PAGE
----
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Making science-based targets work for financial institutions

Keeping global warming to well below 2 degrees – that is the target set forth in the Paris Agreement. But how can a financial institution determine whether it is on track to meet that target? A question addressed at an SSFC facilitated meeting of bankers and researchers.
“It is not an easy task for a financial institution to set targets that we know are in line with the Paris Agreement,” says Fredrik Nilsson from Swedbank. He is one of around 15 representatives from Swedish banks, pension funds and the state’s development finance institution, Swedfund, who attended a SSFC facilitated meeting on 7 March. A meeting at which Magnus Emfel and Nate Aden, both representing the Science Based Targets Initiative for Financial Institutions (SBT-FI), put forth the idea of establishing a Swedish reference group for the SBT-FI project.

It’s the indirect emissions in the value chain that create the problem in accounting for emissions by financial institutions. These “scope 3” emissions are the most difficult to measure. They are also the ones that make up the biggest chunk of the greenhouse gas emissions of a financial institution: While direct “scope 1” emissions and indirect “scope 2” emissions resulting from purchasing energy are small in the case of financial institutions, it’s the emissions that occur upstream and downstream that make up the biggest chunk of a financial institution’s emissions.

DEVELOPING METHODS FOR FINANCIAL INSTITUTIONS

“Awareness about climate change is growing, but when it comes to financial institutions, it has been difficult to even ask, much less answer the question of whether the portfolio is on track to meeting the target and being in line with a well-below 2 degree pathway,” explains Magnus Emfel, sustainable finance expert at WWF Sweden.

Therefore, the Science Based Targets Initiative is currently in the middle of an inclusive, multi-stakeholder process to develop target-setting methods and implementation guidance for financial institutions to set science-based targets for their investing and lending activities.

Swedbank’s Fredrik Nilsson says a common method would be something to look forward to: “Today, there are no proven methodologies that we can rely on in accounting for our emissions. But we need to accept some methodology to get started on this.”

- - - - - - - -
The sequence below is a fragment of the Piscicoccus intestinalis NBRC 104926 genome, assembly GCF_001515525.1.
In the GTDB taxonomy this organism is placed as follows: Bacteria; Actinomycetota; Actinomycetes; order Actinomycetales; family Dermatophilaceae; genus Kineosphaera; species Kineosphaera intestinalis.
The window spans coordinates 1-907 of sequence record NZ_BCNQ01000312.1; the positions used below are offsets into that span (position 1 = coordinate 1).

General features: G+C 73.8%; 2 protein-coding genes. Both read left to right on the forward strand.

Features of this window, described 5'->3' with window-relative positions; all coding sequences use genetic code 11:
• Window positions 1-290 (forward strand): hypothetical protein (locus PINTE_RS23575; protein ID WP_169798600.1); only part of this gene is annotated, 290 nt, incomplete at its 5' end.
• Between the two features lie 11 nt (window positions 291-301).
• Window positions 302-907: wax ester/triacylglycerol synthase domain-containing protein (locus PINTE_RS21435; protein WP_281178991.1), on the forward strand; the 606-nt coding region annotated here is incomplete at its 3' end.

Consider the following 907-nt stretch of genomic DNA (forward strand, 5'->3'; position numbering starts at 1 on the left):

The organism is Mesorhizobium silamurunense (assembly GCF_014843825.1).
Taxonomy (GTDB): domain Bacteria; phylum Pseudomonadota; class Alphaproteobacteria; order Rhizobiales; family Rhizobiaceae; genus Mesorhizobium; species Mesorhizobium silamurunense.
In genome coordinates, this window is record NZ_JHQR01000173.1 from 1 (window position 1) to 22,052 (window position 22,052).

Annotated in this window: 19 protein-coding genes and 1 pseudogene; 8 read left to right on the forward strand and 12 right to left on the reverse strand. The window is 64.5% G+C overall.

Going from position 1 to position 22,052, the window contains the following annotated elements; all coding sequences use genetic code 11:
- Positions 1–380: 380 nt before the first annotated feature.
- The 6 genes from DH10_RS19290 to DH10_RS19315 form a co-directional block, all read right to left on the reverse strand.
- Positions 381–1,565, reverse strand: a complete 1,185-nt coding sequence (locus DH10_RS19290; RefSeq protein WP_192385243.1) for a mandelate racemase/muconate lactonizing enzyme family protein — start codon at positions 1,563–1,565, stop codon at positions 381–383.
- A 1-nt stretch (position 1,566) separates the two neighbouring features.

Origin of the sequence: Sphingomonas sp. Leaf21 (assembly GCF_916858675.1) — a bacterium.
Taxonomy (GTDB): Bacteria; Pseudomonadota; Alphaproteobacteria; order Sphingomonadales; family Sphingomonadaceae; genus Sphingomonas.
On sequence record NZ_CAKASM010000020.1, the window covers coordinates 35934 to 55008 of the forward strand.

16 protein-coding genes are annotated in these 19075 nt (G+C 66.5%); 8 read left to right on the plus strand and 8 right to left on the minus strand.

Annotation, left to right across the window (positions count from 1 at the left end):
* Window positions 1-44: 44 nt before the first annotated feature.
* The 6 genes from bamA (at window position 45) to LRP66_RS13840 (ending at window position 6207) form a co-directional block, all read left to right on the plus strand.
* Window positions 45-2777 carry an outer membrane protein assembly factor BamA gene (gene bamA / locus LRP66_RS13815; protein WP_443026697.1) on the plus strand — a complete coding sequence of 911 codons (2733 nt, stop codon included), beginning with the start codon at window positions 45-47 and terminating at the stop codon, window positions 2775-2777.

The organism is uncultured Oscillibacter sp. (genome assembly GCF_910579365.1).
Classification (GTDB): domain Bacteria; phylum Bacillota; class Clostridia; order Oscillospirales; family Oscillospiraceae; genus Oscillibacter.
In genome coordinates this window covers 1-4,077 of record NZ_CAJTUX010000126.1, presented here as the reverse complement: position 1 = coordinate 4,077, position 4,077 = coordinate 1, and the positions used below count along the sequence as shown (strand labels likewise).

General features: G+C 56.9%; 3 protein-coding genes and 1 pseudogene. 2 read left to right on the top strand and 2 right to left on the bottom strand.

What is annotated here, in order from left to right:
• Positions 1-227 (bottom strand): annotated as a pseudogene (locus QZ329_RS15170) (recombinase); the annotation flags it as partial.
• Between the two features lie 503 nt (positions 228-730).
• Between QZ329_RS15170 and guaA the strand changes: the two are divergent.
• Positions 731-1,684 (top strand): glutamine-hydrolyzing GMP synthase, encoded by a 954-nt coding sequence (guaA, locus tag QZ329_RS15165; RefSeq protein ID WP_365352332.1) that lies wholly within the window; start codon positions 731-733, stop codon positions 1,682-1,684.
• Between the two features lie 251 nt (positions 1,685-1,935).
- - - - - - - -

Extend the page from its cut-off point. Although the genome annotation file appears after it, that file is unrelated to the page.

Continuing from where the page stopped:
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ASSET CLASSES TO SERVE AS BASIS FOR TARGET-SETTING MODE

That is where the SBT-Fi project comes in. “The methods for financial institutions we are developing are asset-class based working with five asset classes,” explains Nate Aden, research fellow at the Worlds Resources Institute (WRI). Mortgages, real estate, listed equity, corporate debt, and project financing make up the asset classes that will serve as a basis for the methods. Following a “road test”, the SBT-Fi will develop target validation criteria for financial institutions in setting science based targets, which will then be followed by a public consultation process. The final methods and criteria are scheduled to be launched in early 2020.

As participants leave the meeting room, continuing to talk about how scientific targets could be made to work in their daily business, SSFC programme director Aaron Maltais is pleased with having facilitated this exchange.

”It is far from straight forward what should count as science based targets for financial actors,” says Maltais, ”and it is great to see that this initiative is designed as a collaboration between researchers and practitioners to work through obstacles to setting meaningful targets.”

ASSET CLASSES TO SERVE AS BASIS FOR TARGET-SETTING MODE

That is where the SBT-Fi project comes in. “The methods for financial institutions we are developing are asset-class based working with five asset classes,” explains Nate Aden, research fellow at the Worlds Resources Institute (WRI). Mortgages, real estate, listed equity, corporate debt, and project financing make up the asset classes that will serve as a basis for the methods. Following a “road test”, the SBT-Fi will develop target validation criteria for financial institutions in setting science based targets, which will then be followed by a public consultation process. The final methods and criteria are scheduled to be launched in early 2020.

As participants leave the meeting room, continuing to talk about how scientific targets could be made to work in their daily business, SSFC programme director Aaron Maltais is pleased with having facilitated this exchange.

”It is far from straight forward what should count as science based targets for financial actors,” says Maltais, ”and it is great to see that this initiative is designed as a collaboration between researchers and practitioners to work through obstacles to setting meaningful targets.”

LEARN MORE

  • Website of the Science Based Targets Initiative